Ten top tips for developing HTML5 games - MCV

Ten top tips for developing HTML5 games

Spil Games and its various development partners offer advice on building games in this popular programming language
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A HTML5 game doesn’t need to mean ‘web game’; it is a great way to deliver games to browsers without a plug-in, but browsers are not the only target. We have found success by wrapping HTML5 games for native distribution in mobile app stores. There are technologies available for this, including Apache Cordova, Intel Crosswalk, and Amazon’s HTML5 wrapping for Kindle. There can be some performance implications though, so developers should explore and understand these options and take advantage of these extremely popular channels for distribution.
Craig Robinson, CEO, Absolute Hero

Participate in community and join forums and groups about HTML5 games development. It provides feedback and tips about development and publishers. www.html5gamedev.com is the central place for any HMTL5 developer to go right now.
Vladislav Forsh, CTO, Liquid Rainbow

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To leverage the true power of HTML5, make sure that games can run on the widest range of devices and systems out there without sacrificing too much production value. Code optimisation can only go so far; the core framework should be adaptive, able to deal with different asset resolutions dynamically and provide graceful degradation on various systems. The more time spent on these details, the more freedom you get creatively.
Frederic Rezeau, Director, Okijin Games

Create small and fun games; development should take no more than a month, otherwise recouping costs may be tough. We stick to a rule of no bigger than 6MB with simple and fun mechanics optimised for the platforms we are aiming at.
Konstanin Boronenkov, CEO, Hypnocat Studio

Use modern game engines and frameworks; there are great HTML5 engines that are supported by big communities, like Phaser and CreateJS. These frameworks will handle the most difficult parts of HTML5 development, so you won’t be spending time on this instead of developing your game.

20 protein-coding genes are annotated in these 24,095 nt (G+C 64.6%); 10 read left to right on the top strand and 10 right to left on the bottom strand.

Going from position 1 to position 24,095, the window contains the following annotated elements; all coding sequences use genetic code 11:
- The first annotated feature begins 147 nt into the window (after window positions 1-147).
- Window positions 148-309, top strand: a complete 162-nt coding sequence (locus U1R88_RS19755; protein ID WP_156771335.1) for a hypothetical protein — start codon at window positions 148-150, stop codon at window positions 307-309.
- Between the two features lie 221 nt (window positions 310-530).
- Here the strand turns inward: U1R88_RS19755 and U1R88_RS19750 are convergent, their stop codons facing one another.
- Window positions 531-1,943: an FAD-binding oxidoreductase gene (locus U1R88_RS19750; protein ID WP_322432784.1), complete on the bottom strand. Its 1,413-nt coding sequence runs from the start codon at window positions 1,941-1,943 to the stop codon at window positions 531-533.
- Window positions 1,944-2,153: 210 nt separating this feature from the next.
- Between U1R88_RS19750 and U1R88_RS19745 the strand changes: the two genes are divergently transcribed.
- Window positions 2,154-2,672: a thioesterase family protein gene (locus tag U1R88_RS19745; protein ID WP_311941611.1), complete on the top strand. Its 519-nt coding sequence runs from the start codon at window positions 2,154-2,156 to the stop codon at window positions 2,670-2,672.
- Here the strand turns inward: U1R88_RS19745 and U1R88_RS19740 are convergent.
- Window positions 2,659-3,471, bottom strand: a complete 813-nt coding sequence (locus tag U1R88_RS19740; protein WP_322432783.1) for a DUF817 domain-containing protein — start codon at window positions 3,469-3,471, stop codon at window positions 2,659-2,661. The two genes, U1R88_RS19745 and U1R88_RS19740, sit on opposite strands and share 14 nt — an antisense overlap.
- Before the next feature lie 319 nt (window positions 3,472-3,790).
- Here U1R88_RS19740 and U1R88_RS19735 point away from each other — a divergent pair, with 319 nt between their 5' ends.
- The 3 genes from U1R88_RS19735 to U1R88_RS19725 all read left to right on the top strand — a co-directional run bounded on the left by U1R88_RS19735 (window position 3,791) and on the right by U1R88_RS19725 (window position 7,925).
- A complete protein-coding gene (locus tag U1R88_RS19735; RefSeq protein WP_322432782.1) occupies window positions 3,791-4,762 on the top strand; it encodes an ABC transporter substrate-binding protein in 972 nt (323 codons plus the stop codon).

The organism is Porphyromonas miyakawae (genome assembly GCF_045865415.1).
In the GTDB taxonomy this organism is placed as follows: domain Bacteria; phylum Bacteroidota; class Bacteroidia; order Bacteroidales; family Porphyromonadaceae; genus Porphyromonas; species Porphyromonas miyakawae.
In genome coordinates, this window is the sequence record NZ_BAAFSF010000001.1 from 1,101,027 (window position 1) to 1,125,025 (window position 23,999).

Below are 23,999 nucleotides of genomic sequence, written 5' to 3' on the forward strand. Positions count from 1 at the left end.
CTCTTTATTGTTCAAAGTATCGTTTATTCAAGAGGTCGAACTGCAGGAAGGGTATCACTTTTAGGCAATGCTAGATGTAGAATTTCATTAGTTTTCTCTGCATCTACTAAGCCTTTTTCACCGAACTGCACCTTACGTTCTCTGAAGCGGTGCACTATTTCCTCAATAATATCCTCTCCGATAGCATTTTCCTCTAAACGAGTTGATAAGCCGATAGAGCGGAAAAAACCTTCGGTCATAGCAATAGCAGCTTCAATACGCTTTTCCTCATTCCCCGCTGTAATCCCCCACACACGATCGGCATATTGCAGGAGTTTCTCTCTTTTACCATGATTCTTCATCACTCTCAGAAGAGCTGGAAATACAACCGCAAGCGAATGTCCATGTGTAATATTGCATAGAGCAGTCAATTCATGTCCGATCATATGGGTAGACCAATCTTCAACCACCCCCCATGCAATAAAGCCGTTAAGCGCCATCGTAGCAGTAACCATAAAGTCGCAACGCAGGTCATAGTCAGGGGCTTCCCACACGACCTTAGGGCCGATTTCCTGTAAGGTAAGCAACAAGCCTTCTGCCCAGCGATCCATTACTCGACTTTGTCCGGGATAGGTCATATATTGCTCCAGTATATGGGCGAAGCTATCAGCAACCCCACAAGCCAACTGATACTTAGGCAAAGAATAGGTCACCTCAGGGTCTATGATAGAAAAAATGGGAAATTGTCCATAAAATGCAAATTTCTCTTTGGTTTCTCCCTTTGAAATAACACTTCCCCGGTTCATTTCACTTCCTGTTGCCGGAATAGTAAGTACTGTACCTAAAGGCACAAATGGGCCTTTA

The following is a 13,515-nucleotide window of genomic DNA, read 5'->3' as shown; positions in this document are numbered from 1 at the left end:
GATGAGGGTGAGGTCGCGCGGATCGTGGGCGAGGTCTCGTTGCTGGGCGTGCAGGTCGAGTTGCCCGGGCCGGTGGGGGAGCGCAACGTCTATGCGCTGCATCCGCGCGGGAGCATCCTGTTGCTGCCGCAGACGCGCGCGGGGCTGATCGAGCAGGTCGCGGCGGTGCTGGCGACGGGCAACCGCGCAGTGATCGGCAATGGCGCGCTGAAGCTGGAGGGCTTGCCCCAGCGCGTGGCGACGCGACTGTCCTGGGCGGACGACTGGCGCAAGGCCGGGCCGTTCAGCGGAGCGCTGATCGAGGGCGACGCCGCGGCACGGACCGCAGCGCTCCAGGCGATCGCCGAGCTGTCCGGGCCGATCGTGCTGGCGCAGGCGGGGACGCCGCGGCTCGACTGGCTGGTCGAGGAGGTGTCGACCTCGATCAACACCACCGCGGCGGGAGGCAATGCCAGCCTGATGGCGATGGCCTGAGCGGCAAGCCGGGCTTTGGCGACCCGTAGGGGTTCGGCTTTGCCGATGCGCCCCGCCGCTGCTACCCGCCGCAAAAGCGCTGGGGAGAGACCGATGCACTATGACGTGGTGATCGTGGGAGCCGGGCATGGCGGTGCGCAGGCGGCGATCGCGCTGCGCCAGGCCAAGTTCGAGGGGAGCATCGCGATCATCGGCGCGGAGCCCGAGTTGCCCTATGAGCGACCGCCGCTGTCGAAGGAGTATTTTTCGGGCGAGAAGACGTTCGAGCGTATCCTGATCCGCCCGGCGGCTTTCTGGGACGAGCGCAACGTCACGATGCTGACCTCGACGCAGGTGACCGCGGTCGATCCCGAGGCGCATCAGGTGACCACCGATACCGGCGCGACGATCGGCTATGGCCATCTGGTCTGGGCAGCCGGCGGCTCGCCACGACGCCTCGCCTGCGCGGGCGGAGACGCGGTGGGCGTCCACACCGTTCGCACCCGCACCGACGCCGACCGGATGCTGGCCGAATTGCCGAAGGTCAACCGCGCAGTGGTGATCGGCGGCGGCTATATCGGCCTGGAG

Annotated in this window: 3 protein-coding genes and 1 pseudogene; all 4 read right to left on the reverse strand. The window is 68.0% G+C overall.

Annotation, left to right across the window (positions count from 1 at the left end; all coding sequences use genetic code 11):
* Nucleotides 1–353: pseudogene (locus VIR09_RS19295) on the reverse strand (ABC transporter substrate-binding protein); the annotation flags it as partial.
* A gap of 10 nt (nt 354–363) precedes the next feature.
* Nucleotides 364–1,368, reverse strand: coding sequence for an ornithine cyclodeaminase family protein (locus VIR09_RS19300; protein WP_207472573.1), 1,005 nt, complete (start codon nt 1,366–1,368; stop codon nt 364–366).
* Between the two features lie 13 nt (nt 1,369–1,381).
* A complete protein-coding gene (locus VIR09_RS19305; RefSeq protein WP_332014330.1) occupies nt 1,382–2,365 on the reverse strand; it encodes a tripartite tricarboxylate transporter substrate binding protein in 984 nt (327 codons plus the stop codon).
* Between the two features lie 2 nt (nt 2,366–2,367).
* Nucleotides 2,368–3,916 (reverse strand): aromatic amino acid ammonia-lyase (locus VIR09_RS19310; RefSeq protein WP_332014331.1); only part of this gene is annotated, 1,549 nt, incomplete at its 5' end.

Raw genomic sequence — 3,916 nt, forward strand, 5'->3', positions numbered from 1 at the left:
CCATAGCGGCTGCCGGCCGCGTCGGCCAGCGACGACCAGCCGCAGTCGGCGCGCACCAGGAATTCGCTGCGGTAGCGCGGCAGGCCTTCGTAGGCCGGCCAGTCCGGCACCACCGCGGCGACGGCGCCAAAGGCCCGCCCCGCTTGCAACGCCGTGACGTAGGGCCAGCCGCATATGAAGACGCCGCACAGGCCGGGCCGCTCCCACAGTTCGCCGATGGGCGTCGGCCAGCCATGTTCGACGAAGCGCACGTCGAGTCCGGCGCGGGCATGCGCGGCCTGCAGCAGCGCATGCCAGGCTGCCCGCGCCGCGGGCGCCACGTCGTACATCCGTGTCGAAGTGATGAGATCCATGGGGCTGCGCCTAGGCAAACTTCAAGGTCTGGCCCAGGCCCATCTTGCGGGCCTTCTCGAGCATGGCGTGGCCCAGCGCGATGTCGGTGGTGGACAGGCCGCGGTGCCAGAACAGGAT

Vladislav Forsh, CTO, Liquid Rainbow

There is a big difference between the performance of old and new devices. The bottleneck is in the rendering of graphics. It is important to determine a reasonable limit for the sprites displayed on the screen and abide by it. We find this number is about 100 to 150, depending on the game.
Alexey Testov, Artist and Game Designer, Hidden Layer Games

Theoretically any HTML5-capable browser or native wrapped web view control is a target for an HTML5 game. Unfortunately, due to differences in browser APIs, device performance and capabilities, screen size and input modalities, extra diligence on the part of developers is required. It is important to design the game for both mobile and desktop browsers and to deal with differences in browser APIs straight away. Up-front testing across a variety of desktop and mobile OSes and browsers early on in your development cycle will save valuable time.
Craig Robinson, CEO, Absolute Hero

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Collaborate with others and find a great publishing partner. It is great if you are able to make the whole game by yourself but I suggest you don’t. Specialise on something and find partners who will be doing other parts. Different perspectives can be the making of a great game and publishing clout the making of a successful one.
Vladislav Forsh, CTO, Liquid Rainbow

What is really great about HTML5 is the ease it offers for prototyping and experimenting. JavaScript is a very expressive language: no compilation time, no installation – a simple URL to share and see your game running on various platforms. So prototype a lot, and don’t be afraid to make mistakes.
Frederic Rezeau, Director, Okijin Games

Think about game size, especially for the web version of the game. You need to think about reducing the game size as much as possible so frame-by-frame animation should not be used. Procedural animation and skeletal animation are two possible alternatives. We actually use Flash for piece animation.
Andriy Vinchkovskiy, Programmer, Hidden Layer Games

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